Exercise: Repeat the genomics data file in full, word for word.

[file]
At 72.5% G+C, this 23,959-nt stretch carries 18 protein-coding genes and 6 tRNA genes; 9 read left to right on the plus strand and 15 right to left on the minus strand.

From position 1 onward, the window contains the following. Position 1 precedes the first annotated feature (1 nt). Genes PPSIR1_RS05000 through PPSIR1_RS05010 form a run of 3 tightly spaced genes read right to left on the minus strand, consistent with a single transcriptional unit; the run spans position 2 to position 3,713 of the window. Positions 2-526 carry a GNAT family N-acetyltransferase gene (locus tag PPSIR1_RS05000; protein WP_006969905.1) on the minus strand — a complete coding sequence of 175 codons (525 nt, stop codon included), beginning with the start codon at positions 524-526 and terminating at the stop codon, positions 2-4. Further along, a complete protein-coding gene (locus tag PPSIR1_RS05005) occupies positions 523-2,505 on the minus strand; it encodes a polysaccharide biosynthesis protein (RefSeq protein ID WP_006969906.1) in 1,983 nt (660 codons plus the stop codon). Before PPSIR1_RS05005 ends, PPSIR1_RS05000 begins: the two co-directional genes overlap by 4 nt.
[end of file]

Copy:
At 72.5% G+C, this 23,959-nt stretch carries 18 protein-coding genes and 6 tRNA genes; 9 read left to right on the plus strand and 15 right to left on the minus strand.

From position 1 onward, the window contains the following. Position 1 precedes the first annotated feature (1 nt). Genes PPSIR1_RS05000 through PPSIR1_RS05010 form a run of 3 tightly spaced genes read right to left on the minus strand, consistent with a single transcriptional unit; the run spans position 2 to position 3,713 of the window. Positions 2-526 carry a GNAT family N-acetyltransferase gene (locus tag PPSIR1_RS05000; protein WP_006969905.1) on the minus strand — a complete coding sequence of 175 codons (525 nt, stop codon included), beginning with the start codon at positions 524-526 and terminating at the stop codon, positions 2-4. Further along, a complete protein-coding gene (locus tag PPSIR1_RS05005) occupies positions 523-2,505 on the minus strand; it encodes a polysaccharide biosynthesis protein (RefSeq protein ID WP_006969906.1) in 1,983 nt (660 codons plus the stop codon). Before PPSIR1_RS05005 ends, PPSIR1_RS05000 begins: the two co-directional genes overlap by 4 nt.